Many marketeers consider email marketing to be one of the strongest tools they have to both keep customers informed and ensure they remain in the forefront of their mind when it comes time to make a purchase. Some even believe that email marketing has the best return on investment (ROI) of any marketing medium.

But are HTML emails really an essential slice of your overall marketing strategy?

As with any aspect of your marketing toolbox, the answer to this question is dependent on a number of factors.

One of the biggest factors is the question of email campaign frequency. Just how often should you sent out your emails? Every day? Monthly? Quarterly?

We know from various email marketing research that sending out emails too often leads readers to unsubscribe. In fact, the ‘View from the Inbox’ study shows that 73% of users who unsubscribe from an email list report “too many emails” as their reason for unsubscribing.

This is a tough finding for some email marketers and business owners to swallow, because it’s very tempting to think, “If I send out more emails, I’ll get more click throughs, and more sales!”

Alas this is not necessarily the case and in fact sending out more emails can actually lower every email marketing metric you care about.

So how often should you send out your email campaign?

First of all, it’s worth being clear that there isn’t necessarily one answer that fits all. There are some models that work quite successfully sending out multiple e-blasts per day — though that’s clearly the exception. In the perfect world you would do random sampling and testing within your email campaigns; however, you need several thousand subscribers at a minimum before you can obtain statistically significant data that way.
So instead we’re going to look at some overall rules of thumb, based on research conducted by many email marketing companies, that should be applicable to most businesses. If your email marketing campaign falls within these ranges, you should be safely outside of any danger zones.

Send e-blasts a minimum of once per month: anything less than once per month is no longer a regular email update. The emails start to get so far apart that you’re losing most of the big advantages of email marketing — you’re no longer keeping your company in the forefront of your customers’ minds. Certainly if you have some kind of truly important news you could send out a mass email about it, but it’s not really a newsletter at that point. It’s just a random email sent out to customers. The once per month point, however, can be very effective. It’s just inside the timeline so that your customers will remember you, and when it comes time to make a purchase decision, you’ll be in their head.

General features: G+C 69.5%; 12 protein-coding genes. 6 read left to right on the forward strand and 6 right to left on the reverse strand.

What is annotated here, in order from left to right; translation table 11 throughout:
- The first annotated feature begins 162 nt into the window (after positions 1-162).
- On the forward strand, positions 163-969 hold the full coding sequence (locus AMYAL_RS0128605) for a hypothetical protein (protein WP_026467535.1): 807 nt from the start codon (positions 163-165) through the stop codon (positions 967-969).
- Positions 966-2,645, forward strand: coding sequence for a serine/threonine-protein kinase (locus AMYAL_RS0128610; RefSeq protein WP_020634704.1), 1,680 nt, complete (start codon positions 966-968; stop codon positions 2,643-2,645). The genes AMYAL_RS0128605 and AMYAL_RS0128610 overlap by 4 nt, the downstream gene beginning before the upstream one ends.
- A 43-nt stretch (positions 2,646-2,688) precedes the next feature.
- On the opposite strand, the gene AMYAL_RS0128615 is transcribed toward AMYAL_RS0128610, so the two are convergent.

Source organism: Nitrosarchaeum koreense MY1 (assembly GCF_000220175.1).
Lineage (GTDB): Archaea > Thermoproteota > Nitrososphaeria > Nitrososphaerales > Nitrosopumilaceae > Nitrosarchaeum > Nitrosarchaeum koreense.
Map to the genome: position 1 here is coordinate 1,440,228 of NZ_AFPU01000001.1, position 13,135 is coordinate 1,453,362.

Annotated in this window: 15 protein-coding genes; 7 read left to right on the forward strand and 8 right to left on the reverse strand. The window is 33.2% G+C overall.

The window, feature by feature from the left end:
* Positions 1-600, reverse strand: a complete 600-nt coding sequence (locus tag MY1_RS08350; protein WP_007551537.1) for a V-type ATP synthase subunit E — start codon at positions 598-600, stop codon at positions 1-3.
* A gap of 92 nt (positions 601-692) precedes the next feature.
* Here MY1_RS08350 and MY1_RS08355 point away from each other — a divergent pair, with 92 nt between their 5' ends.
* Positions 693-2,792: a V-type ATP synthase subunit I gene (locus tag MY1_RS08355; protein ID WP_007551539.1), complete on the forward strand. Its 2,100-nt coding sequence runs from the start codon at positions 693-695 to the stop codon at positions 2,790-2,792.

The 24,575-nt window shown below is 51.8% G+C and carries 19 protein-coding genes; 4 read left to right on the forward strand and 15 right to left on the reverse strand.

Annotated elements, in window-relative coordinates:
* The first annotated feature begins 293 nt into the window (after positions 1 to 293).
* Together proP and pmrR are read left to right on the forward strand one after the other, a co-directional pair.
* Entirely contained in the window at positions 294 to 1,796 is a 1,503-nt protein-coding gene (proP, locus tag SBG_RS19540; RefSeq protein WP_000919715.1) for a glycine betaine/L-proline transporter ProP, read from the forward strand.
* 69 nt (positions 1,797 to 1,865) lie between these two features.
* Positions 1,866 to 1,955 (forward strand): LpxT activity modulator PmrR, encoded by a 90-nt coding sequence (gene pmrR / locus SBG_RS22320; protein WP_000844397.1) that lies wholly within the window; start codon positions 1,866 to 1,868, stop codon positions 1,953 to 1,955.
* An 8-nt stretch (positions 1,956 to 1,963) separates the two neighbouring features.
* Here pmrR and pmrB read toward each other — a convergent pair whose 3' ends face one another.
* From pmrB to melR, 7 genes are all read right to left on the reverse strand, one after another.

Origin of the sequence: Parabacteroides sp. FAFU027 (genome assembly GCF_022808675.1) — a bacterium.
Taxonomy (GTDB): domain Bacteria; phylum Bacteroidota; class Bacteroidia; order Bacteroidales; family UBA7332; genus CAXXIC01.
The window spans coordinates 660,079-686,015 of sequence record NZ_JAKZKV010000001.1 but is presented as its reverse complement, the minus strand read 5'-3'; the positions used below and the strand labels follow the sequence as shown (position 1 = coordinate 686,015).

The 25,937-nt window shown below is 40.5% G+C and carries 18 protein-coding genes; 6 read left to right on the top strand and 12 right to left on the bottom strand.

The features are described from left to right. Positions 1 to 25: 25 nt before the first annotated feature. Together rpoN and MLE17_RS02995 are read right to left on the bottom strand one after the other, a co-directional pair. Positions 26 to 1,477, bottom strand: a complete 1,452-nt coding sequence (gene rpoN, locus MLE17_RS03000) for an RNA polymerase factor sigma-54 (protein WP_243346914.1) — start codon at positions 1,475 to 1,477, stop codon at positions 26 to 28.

Send emails a maximum of once per week: moving down from monthly, the weekly emails is another very effective frequency for many companies. While some companies can have very effective daily email campaigns, that frequency is definitely in the minority, and many people will simply unsubscribe or even report the emails as spam. Click-throughs and open rates both drop dramatically once you get more frequent than weekly. Some larger companies have made their email campaign frequency research public, and showed that even dropping from twice per week down to once per week lowered unsubscribes by over 50% with more than an 80% increase in opens — and most importantly, higher sales as a result of the once per week frequency. Finally, any time we’re talking about the email campaign frequency, it’s worth mentioning that the most important factor is the quality of the content of your emails. The best way to lower unsubscribes and increase click throughs is to increase the value and quality of the content of your email campaign. Don’t try to come up with “filler” content just to justify a more frequent email schedule.

If you’re considering an email campaign more frequently than once per week, you have to ask yourself whether the information is really that time sensitive? Can it really not get saved up and combined into a weekly or even monthly email? Is the customer really going to miss out if they don’t know now (and if so, could you have told them earlier)? Be sure that your email campaign is providing useful information to your customers — not just information that they may not know, but information that they care about. Then make sure that information is presented in an attractive, understandable way and that it includes calls to action that allow you to measure the results.

So why not give it a go and see what can happen with email marketing?

Quick Stats – Some Examples… How do your stats measure up?

Good Example

Type: Past Customers Offer

Open Rate: 39.51%
Conversion: 28.52%

Analysis: Good stats as client engaged with the customers at the right time (seasonal) with the right offer.

Bad Example

Type: New Business Target

Open Rate: 16.71%
Conversion: 12.435%

Analysis: Email sent 2 days before school holidays. We recommend at least a week prior to get a greater open rate.

Example with a lesson

Type: Informational

Open Rate 43.31
Conversion: 4.8%

Analysis: Conversion rate not great as the body of the email itself included the message with no action required. Conversion here are direct visits to the website. This showcases that even without an action there is still opportunity.